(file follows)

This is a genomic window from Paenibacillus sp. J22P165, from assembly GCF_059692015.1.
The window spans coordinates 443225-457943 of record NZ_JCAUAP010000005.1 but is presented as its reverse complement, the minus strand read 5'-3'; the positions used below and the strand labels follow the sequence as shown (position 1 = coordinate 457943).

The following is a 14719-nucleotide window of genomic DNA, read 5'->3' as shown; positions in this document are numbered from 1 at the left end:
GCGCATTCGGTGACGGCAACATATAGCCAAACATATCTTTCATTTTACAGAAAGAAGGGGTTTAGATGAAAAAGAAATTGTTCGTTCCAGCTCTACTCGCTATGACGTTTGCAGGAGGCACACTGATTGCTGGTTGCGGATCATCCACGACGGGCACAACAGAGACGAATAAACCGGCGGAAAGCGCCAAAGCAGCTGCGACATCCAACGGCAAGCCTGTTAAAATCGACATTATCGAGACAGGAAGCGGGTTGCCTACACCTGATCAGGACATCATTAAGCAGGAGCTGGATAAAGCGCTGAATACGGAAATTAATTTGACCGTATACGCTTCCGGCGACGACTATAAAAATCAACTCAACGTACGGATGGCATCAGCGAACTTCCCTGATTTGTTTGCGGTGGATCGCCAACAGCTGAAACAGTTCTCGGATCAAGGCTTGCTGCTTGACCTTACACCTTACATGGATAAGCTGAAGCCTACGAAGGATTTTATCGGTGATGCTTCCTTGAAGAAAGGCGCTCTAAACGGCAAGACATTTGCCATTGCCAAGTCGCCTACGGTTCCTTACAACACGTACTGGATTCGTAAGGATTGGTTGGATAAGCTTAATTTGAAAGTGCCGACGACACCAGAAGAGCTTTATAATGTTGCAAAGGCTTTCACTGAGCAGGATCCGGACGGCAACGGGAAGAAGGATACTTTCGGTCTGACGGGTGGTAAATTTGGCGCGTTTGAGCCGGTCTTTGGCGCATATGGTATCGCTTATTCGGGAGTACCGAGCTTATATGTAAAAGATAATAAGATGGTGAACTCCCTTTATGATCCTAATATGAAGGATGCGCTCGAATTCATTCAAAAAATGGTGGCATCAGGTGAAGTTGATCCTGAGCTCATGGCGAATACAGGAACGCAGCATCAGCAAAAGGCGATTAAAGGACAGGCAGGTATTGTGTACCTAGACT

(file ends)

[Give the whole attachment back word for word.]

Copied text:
This is a genomic window from Paenibacillus sp. J22P165, from assembly GCF_059692015.1.
The window spans coordinates 443225-457943 of record NZ_JCAUAP010000005.1 but is presented as its reverse complement, the minus strand read 5'-3'; the positions used below and the strand labels follow the sequence as shown (position 1 = coordinate 457943).

The following is a 14719-nucleotide window of genomic DNA, read 5'->3' as shown; positions in this document are numbered from 1 at the left end:
GCGCATTCGGTGACGGCAACATATAGCCAAACATATCTTTCATTTTACAGAAAGAAGGGGTTTAGATGAAAAAGAAATTGTTCGTTCCAGCTCTACTCGCTATGACGTTTGCAGGAGGCACACTGATTGCTGGTTGCGGATCATCCACGACGGGCACAACAGAGACGAATAAACCGGCGGAAAGCGCCAAAGCAGCTGCGACATCCAACGGCAAGCCTGTTAAAATCGACATTATCGAGACAGGAAGCGGGTTGCCTACACCTGATCAGGACATCATTAAGCAGGAGCTGGATAAAGCGCTGAATACGGAAATTAATTTGACCGTATACGCTTCCGGCGACGACTATAAAAATCAACTCAACGTACGGATGGCATCAGCGAACTTCCCTGATTTGTTTGCGGTGGATCGCCAACAGCTGAAACAGTTCTCGGATCAAGGCTTGCTGCTTGACCTTACACCTTACATGGATAAGCTGAAGCCTACGAAGGATTTTATCGGTGATGCTTCCTTGAAGAAAGGCGCTCTAAACGGCAAGACATTTGCCATTGCCAAGTCGCCTACGGTTCCTTACAACACGTACTGGATTCGTAAGGATTGGTTGGATAAGCTTAATTTGAAAGTGCCGACGACACCAGAAGAGCTTTATAATGTTGCAAAGGCTTTCACTGAGCAGGATCCGGACGGCAACGGGAAGAAGGATACTTTCGGTCTGACGGGTGGTAAATTTGGCGCGTTTGAGCCGGTCTTTGGCGCATATGGTATCGCTTATTCGGGAGTACCGAGCTTATATGTAAAAGATAATAAGATGGTGAACTCCCTTTATGATCCTAATATGAAGGATGCGCTCGAATTCATTCAAAAAATGGTGGCATCAGGTGAAGTTGATCCTGAGCTCATGGCGAATACAGGAACGCAGCATCAGCAAAAGGCGATTAAAGGACAGGCAGGTATTGTGTACCTAGACT